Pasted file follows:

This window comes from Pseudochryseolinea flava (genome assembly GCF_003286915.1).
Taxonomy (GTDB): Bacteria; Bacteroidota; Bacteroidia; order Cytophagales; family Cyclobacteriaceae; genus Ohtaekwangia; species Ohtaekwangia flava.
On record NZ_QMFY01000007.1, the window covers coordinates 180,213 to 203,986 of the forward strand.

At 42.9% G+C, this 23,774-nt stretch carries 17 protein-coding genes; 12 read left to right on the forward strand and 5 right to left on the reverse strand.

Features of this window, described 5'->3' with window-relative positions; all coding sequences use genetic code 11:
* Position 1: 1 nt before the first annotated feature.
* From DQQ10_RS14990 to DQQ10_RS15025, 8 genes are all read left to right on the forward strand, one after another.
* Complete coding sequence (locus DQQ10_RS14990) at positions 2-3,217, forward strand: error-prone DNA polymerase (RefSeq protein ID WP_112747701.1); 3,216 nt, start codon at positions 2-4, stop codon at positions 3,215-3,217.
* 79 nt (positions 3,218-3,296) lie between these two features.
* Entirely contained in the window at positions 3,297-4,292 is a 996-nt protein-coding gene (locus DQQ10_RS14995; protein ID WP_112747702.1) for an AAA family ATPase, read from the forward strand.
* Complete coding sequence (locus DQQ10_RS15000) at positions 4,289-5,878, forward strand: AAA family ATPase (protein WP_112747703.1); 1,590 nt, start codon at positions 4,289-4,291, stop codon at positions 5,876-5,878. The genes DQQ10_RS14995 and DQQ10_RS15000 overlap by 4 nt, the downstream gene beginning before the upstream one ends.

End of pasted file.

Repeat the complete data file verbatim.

This window comes from Pseudochryseolinea flava (genome assembly GCF_003286915.1).
Taxonomy (GTDB): Bacteria; Bacteroidota; Bacteroidia; order Cytophagales; family Cyclobacteriaceae; genus Ohtaekwangia; species Ohtaekwangia flava.
On record NZ_QMFY01000007.1, the window covers coordinates 180,213 to 203,986 of the forward strand.

At 42.9% G+C, this 23,774-nt stretch carries 17 protein-coding genes; 12 read left to right on the forward strand and 5 right to left on the reverse strand.

Features of this window, described 5'->3' with window-relative positions; all coding sequences use genetic code 11:
* Position 1: 1 nt before the first annotated feature.
* From DQQ10_RS14990 to DQQ10_RS15025, 8 genes are all read left to right on the forward strand, one after another.
* Complete coding sequence (locus DQQ10_RS14990) at positions 2-3,217, forward strand: error-prone DNA polymerase (RefSeq protein ID WP_112747701.1); 3,216 nt, start codon at positions 2-4, stop codon at positions 3,215-3,217.
* 79 nt (positions 3,218-3,296) lie between these two features.
* Entirely contained in the window at positions 3,297-4,292 is a 996-nt protein-coding gene (locus DQQ10_RS14995; protein ID WP_112747702.1) for an AAA family ATPase, read from the forward strand.
* Complete coding sequence (locus DQQ10_RS15000) at positions 4,289-5,878, forward strand: AAA family ATPase (protein WP_112747703.1); 1,590 nt, start codon at positions 4,289-4,291, stop codon at positions 5,876-5,878. The genes DQQ10_RS14995 and DQQ10_RS15000 overlap by 4 nt, the downstream gene beginning before the upstream one ends.